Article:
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Couillard says he had meeting with anti-corruption investigators

Quebec Liberal Leader Philippe Couillard confirms he was interrogated by anti-corruption investigators, Wednesday, September 18, 2013 at the legislature in Quebec City.

Jacques Boissinot/THE CANADIAN PRESS

Quebec Liberal Leader Philippe Couillard says he has had an impromptu meeting with anti-corruption investigators, who asked him what practices had changed within the party since he took over last March.

Mr. Couillard gave few details, saying that he did not want to interfere with the police probe, but he added that the officers agreed he could state publicly that he is not under investigation.

He added that police have questioned no members of his current caucus.

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The Liberal leader made the disclosure a few hours after the Wednesday morning meeting, a day after he had to explain why he did not go public when police executed a search warrant at his party's headquarters in July.

Mr. Couillard said he now wants to be transparent to restore public confidence in politicians.

The meeting took place after two police officers appeared unannounced outside the apartment where Mr. Couillard lives when he is in Quebec City. The encounter lasted about 45 minutes.

"Their aim was to meet me as the leader of the Liberal Party of Quebec, to have my comments about the changes I've put in place since I came in power. ... I am not targeted by any investigation," Mr. Couillard said.

He added that the investigators were from the Hammer Squad. Set up in 2009 by the Liberal government, Hammer probed the construction industry. It is now a component of the provincial anti-corruption unit UPAC.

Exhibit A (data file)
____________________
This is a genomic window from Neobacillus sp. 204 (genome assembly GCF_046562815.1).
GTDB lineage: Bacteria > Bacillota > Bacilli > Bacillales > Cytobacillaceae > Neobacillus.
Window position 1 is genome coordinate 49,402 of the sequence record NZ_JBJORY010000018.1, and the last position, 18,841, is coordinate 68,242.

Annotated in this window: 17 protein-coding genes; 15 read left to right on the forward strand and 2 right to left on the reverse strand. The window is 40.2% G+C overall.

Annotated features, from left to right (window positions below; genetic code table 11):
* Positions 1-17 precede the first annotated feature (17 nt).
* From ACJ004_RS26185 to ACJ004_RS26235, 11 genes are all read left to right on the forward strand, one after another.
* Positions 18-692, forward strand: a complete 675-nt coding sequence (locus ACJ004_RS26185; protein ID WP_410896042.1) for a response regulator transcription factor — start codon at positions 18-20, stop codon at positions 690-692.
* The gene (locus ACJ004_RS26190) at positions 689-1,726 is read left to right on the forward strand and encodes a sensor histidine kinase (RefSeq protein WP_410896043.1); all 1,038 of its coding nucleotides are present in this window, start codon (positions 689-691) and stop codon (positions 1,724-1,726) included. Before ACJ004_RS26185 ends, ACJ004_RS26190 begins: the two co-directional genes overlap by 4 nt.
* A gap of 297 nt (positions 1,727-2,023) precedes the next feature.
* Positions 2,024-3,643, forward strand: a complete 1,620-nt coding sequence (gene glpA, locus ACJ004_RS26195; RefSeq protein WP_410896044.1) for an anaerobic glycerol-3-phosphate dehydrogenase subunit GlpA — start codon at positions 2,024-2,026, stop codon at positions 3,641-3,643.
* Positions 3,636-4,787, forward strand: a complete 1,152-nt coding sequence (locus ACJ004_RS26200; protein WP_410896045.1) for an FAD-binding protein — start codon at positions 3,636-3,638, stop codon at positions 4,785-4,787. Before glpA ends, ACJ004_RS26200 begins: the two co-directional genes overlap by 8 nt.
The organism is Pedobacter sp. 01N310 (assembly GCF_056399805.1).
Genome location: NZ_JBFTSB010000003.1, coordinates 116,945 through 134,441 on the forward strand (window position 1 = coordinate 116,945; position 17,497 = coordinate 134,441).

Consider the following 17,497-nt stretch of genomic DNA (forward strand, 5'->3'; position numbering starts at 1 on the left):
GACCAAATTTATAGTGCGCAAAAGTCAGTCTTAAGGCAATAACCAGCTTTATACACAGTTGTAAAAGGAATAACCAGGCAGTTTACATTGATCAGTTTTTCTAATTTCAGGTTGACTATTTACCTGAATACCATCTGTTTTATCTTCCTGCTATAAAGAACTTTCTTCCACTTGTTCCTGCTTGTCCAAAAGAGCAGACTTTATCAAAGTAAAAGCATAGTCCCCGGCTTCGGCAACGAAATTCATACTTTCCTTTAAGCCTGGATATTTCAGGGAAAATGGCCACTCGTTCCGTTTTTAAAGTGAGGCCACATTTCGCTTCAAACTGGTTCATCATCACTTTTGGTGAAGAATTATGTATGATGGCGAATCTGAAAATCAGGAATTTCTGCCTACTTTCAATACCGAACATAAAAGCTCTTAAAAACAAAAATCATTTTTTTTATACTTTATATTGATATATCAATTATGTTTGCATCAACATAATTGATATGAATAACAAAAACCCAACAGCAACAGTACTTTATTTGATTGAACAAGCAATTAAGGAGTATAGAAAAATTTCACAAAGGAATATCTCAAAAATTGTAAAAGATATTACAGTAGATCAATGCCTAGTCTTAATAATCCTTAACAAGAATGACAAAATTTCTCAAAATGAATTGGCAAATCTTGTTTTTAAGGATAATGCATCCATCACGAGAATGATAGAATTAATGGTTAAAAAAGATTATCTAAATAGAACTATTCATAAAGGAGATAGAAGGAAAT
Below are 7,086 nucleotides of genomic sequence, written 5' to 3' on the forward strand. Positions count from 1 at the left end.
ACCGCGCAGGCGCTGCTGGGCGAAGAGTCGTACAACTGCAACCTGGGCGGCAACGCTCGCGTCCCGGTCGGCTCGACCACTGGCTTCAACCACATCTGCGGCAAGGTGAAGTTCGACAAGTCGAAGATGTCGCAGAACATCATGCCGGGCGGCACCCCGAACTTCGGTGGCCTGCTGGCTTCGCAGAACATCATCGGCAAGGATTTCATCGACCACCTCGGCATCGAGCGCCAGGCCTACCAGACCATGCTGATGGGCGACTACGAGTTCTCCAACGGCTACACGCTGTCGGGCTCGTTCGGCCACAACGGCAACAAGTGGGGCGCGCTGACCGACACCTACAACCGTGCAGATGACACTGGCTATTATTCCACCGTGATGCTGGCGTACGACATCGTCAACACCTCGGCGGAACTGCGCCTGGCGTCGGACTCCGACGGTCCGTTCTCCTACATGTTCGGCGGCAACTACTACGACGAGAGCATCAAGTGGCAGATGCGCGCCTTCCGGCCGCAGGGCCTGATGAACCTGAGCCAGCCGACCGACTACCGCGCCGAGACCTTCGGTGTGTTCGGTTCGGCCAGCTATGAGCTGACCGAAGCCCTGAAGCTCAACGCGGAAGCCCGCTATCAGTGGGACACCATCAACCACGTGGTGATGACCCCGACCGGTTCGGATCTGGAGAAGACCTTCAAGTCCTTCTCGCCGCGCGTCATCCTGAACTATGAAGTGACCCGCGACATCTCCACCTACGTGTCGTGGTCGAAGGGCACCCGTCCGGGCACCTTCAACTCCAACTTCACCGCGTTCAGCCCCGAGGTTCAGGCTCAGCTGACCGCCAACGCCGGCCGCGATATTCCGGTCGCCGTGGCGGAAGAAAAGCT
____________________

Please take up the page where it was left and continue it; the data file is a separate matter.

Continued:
"It's not a pleasant human experience," Mr. Couillard said. "But when I left, I said to myself, that's precisely why those squads were set up."

According to testimony at the Charbonneau commission, construction and engineering firms illegally donated to the Liberals. Construction boss Lino Zambito testified that he plied Nathalie Normandeau, a Liberal cabinet minister at the time, with gifts and that he organized fundraisers for her that contravened electoral financing rules.

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Mr. Couillard declined to comment on a Radio-Canada report that the police were focusing on Ms. Normandeau and other former members of the Liberal caucus.

Instead he praised his party as a historic political presence in Quebec.

"I am very proud of the institution. There are individuals who might be found guilty of transgressing laws … they'll have to assume the consequences."

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About the Author
National reporter

Tu Thanh Ha is based in Toronto and writes frequently about judicial, political and security issues. He spent 12 years as a correspondent for the Globe and Mail in Montreal, reporting on Quebec politics, organized crime, terror suspects, space flights and native issues. More


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